424, 436, 103 S.Ct. 1933 (1983)).
the court considers whether the lodestar should be adjusted
upward or downward depending on the circumstances of the
case, under the twelve Johnson factors.
Migis, 135 F.3d at 1047 (citing Johnson v. Ga.
Highway Express, Inc., 488 F.2d 714, 717-19 (5th Cir.
1974)). The factors are: (1) the time and labor required for
the litigation; (2) the novelty and difficulty of the
questions presented; (3) the skill required to perform the
legal services properly; (4) the preclusion of other
employment by the attorney due to acceptance of the case; (5)
the customary fee; (6) whether the fee is fixed or
contingent; (7) time limitations imposed by the client or the
circumstances; (8) the amount involved and the result
obtained; (9) the experience, reputation and ability of the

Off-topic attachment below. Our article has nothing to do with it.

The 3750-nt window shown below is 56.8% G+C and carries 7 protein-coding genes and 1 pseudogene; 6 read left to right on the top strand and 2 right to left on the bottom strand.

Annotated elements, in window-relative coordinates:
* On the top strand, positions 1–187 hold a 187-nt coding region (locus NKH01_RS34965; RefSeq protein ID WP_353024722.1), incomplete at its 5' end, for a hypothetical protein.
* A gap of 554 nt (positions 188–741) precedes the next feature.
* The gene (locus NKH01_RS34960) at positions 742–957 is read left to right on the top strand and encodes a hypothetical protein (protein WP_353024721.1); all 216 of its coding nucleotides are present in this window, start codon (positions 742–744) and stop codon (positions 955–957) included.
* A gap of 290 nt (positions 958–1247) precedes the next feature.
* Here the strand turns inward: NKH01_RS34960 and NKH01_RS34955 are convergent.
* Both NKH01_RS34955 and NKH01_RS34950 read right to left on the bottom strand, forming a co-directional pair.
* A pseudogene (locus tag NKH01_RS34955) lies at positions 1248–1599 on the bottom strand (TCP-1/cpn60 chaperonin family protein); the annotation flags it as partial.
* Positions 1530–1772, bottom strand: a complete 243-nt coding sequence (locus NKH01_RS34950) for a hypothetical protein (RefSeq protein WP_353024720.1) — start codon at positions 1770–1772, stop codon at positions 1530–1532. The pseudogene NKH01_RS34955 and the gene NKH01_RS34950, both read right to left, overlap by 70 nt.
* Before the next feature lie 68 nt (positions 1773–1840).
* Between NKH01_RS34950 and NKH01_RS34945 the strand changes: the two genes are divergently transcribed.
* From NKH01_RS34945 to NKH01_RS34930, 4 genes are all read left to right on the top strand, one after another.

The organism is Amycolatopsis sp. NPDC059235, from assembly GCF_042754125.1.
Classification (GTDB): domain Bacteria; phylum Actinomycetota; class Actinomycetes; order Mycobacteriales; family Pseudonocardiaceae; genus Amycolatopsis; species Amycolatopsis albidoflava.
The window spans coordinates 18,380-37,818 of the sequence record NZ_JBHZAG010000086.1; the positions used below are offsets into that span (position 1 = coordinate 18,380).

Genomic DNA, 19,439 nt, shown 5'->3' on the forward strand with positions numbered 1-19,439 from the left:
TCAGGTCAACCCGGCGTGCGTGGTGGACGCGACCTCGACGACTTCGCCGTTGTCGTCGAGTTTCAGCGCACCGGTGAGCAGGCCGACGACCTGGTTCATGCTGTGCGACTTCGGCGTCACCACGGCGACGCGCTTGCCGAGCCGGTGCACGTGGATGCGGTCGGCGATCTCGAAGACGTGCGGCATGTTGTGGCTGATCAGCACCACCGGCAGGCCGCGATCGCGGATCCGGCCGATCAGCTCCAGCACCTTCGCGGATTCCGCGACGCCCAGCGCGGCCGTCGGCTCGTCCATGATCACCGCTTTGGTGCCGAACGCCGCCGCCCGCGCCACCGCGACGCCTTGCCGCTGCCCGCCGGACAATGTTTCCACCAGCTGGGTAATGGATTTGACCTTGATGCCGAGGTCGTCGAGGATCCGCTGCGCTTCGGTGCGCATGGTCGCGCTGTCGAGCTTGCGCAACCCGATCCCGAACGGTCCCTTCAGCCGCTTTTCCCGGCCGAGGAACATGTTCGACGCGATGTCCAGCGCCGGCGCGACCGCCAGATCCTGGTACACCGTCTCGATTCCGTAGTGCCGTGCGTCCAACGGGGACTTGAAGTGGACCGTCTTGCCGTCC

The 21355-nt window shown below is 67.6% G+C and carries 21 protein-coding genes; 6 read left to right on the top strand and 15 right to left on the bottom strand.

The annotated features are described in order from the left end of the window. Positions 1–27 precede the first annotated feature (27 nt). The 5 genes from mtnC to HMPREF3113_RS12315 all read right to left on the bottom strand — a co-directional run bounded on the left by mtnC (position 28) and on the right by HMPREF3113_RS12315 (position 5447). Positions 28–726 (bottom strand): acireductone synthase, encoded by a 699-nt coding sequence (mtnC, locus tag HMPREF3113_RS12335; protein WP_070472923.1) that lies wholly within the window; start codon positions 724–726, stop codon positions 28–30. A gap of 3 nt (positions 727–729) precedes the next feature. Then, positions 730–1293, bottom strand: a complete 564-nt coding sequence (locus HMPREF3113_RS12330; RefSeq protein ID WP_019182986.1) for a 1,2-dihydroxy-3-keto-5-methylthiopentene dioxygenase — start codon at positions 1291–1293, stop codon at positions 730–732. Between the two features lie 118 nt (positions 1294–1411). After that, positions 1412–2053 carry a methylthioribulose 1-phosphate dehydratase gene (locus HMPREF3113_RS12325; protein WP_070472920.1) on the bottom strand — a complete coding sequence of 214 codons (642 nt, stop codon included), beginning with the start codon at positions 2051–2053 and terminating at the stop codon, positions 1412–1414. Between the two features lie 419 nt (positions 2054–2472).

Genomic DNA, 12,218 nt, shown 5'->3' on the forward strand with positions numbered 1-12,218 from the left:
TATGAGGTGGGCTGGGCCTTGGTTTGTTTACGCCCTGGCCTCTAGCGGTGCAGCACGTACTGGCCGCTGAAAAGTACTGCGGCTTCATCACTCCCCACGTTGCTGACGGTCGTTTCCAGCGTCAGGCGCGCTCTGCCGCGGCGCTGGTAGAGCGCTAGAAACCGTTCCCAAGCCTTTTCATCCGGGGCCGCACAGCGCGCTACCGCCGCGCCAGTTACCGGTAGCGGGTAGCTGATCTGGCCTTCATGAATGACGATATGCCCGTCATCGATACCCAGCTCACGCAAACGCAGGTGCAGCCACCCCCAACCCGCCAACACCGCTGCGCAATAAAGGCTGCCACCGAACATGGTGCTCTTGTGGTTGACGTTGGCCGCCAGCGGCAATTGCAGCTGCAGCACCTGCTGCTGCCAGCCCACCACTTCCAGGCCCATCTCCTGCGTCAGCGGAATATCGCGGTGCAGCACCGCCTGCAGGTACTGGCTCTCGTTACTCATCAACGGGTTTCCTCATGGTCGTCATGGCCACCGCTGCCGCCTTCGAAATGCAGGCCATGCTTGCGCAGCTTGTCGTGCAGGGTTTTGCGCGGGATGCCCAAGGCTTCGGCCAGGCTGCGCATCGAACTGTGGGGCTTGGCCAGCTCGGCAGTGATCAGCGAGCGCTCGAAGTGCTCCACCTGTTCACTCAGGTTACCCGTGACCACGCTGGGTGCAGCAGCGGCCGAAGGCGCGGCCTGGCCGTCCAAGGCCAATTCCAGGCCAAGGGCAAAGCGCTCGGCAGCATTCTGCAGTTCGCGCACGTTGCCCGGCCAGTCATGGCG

attorneys; (10) the “undesirability” of the case;
(11) the nature and length of the professional relationship
with the client; and (12) awards in similar cases. See Id
. Texas courts weigh similar factors under Rule 1.04 of
the Texas Disciplinary Rules of Professional Conduct to
determine reasonable fees. See Arthur Andersen & Co.
v. Perry Equip. Corp., 945 S.W.2d 812, 818 (Tex. 1997).
movant seeking attorneys' fees bears the initial burden
of submitting adequate documentation of the hours expended
and hourly rates. Hensley v. Eckerhart, 461 U.S.
424, 437, 103 S.Ct. 1933 (1983) (“The applicant should
exercise ‘billing judgment' with respect to hours
worked . . . and should maintain billing time records in a
manner that will enable a reviewing court to identify
contends that because it is the prevailing party in this